Mendoza School of Business

Unfamiliar conditions impact design thinking’s effectiveness on new product development, study finds

Published: September 28, 2020 / Author: Melissa Jackson



 

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Photo by Will H McMahan on Unsplash

Innovative solutions to customer problems are the bread and butter of any company looking to stand apart from the competition. In the quest for an industry edge, new product development teams often incorporate design thinking practices — user-centered, iterative problem-solving approaches that draw on both analysis and intuition — into their workflow.

“It is very trendy and has been now for years,” said Nicholas Berente, a tech entrepreneur-turned-academic who studies innovation and design processes at the University of Notre Dame’s Mendoza College of Business. “The problem is that there is virtually no large-scale research on the effectiveness of design thinking. There are abundant anecdotal accounts and some serious case studies on its merits, and most conclusions do indicate that the impact of design thinking is positive. It helps with innovation, but there is little work on limitations or costs of design thinking.”

Without an empirical understanding of these relationships, new product development teams potentially could be investing time and resources into less effective design practices. To fill in these gaps, Berente, the Viola D. Hank Associate Professor of IT, Analytics, and Operations at Notre Dame, collaborated with Varun Nagaraj, chief operating officer at Bidgely Inc., an AI-based SaaS company in Silicon Valley; Kalle Lyytinen of Case Western Reserve University; and James Gaskin of Brigham Young University, to take a closer look at the conditions and effectiveness of design thinking.

Their study, “Team Design Thinking, Product Innovativeness, and the Moderating Role of Problem Unfamiliarity,” was published in the July 2020 issue of The Journal of Product Innovation Management. The study sheds light on how to conceptualize the impact of design thinking on new product development and offers a method to measure design thinking in a way that makes sense to what project development teams do.

Berente and his colleagues were curious about if and how team design thinking shapes two key aspects of product innovation: product utility and product novelty. They also wondered how unfamiliar conditions — specifically, how well the team understood the customer and the customer’s problem at the start of the project — might impact the effectiveness. Berente and his colleagues examined 247 product launches to see whether those teams incorporated four principles of team design thinking into their daily activities and interaction.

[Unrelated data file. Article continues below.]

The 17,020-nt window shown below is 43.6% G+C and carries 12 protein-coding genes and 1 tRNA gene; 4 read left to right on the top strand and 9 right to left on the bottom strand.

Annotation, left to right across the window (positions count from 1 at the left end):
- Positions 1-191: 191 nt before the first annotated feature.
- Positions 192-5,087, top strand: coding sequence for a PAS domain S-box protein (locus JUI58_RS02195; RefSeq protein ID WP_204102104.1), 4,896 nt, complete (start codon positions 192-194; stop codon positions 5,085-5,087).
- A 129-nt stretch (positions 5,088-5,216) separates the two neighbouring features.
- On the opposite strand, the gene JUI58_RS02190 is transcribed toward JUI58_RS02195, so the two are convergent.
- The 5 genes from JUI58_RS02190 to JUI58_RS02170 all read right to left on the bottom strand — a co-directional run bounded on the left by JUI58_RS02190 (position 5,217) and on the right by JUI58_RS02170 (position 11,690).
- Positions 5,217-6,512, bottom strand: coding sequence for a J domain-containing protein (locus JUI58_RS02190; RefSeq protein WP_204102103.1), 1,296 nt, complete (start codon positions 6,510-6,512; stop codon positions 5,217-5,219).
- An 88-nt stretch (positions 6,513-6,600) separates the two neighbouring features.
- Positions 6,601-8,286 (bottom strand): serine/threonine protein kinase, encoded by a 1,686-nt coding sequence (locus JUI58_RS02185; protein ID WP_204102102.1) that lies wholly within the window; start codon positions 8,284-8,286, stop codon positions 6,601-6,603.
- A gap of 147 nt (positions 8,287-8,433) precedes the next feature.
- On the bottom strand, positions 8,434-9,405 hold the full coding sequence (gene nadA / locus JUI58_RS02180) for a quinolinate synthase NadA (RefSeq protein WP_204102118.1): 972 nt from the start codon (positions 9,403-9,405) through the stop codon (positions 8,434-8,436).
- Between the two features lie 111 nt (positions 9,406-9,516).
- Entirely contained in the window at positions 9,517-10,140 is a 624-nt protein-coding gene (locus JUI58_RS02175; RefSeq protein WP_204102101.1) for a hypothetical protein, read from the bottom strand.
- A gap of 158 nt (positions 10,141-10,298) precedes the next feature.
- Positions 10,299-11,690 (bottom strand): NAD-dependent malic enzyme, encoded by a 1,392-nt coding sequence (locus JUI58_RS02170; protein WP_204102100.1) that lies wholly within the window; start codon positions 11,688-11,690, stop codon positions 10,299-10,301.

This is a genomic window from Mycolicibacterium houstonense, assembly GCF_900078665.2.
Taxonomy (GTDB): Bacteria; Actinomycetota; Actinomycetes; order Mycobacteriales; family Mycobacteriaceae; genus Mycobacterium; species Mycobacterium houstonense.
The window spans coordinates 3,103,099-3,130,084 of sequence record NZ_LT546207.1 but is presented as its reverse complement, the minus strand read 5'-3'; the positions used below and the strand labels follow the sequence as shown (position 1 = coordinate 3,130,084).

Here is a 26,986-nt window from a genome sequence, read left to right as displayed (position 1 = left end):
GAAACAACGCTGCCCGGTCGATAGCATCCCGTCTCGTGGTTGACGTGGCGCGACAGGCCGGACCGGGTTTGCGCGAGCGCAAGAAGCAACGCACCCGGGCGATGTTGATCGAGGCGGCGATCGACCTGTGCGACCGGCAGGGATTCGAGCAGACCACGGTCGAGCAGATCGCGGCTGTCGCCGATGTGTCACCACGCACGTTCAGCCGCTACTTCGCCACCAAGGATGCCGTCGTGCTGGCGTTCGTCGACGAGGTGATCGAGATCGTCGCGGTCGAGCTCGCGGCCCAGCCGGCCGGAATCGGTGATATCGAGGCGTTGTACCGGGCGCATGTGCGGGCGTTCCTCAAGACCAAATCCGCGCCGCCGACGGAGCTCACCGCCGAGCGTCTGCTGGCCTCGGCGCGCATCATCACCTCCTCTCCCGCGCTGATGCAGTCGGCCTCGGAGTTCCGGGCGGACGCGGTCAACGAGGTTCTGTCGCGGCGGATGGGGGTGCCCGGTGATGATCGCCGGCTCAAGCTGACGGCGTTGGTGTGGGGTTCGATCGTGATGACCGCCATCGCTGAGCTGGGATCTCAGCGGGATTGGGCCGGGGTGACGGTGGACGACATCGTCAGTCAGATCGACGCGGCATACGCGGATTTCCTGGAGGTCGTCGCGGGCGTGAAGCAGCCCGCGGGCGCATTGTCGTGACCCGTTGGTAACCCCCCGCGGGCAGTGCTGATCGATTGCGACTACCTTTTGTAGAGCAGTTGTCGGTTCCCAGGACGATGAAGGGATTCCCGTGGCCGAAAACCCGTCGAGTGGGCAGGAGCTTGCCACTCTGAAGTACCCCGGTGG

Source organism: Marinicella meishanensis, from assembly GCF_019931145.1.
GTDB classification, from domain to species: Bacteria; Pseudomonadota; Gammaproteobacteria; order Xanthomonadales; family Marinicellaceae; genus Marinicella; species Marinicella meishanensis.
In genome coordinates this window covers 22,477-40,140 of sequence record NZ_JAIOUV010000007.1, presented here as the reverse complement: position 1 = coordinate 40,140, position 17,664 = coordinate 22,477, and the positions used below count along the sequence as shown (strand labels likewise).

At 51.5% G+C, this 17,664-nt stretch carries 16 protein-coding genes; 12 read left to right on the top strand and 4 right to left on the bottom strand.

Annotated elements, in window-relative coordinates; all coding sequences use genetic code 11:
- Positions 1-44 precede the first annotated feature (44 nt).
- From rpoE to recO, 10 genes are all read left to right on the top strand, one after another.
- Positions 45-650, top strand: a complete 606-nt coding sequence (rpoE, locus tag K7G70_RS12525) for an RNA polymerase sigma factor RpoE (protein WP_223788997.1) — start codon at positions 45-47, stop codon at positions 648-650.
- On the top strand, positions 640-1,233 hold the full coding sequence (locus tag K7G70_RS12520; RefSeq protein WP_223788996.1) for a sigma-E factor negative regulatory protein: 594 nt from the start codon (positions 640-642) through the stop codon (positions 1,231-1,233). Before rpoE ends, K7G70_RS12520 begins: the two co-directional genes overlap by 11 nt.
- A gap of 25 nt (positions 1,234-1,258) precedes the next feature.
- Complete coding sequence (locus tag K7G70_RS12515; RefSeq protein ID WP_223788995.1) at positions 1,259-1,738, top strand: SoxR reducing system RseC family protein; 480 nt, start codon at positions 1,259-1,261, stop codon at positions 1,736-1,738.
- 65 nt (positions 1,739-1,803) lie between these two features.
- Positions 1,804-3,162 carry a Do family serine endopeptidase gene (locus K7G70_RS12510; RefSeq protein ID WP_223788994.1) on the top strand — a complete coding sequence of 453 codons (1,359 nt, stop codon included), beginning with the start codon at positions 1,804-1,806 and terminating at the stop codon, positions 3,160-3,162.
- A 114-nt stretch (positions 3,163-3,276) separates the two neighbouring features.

“Design thinking is not a specific process. It is more of an approach with a variety of processes and tools that teams can mix and match as needed,” Berente said. “In our measures, we focused on the overall approach across four key dimensions: user empathy, iteration, collaborative abduction and collaborative representation.”

The study defines user empathy as gathering insights from a broad network of stakeholder and reframing the problem and potential solutions around the user’s needs and environment. Collaborative abduction involves synthesizing diverse inputs from a broad network of stakeholders in order to imagine creative solutions. Iteration includes testing assumptions and using the information to evolve solutions that reflect new lessons learned. Collaborative representation incorporates multiple representational artifacts flexibly, such as drawings, wireframes and demos to gather feedback.

“We found that design thinking appears to help to make products more useful across the board. This is a good thing, because product usefulness is strongly associated with market success,” Berente said.

However, while design thinking appears to generate new ideas in familiar contexts, Berente said the data indicated that design thinking does not appear to have the same result in unfamiliar contexts.

“This is an important boundary condition of design thinking,” he said. “Design thinking can help to shake things up in familiar situations and generate novelty, but in unfamiliar situations where product development teams need to get up to speed in the context, other, less open-ended processes may be more fruitful if the goal is to do something new and different.”

He adds, “Of course, product development teams must be careful not to emphasize novelty too much — our findings are consistent with much of the research that shows too much novelty may be negatively related to market success overall, at least in the short term.”

Berente teaches strategic business technology to undergraduates and Notre Dame MBA students. He has incorporated design thinking into his courses for the past decade.

 

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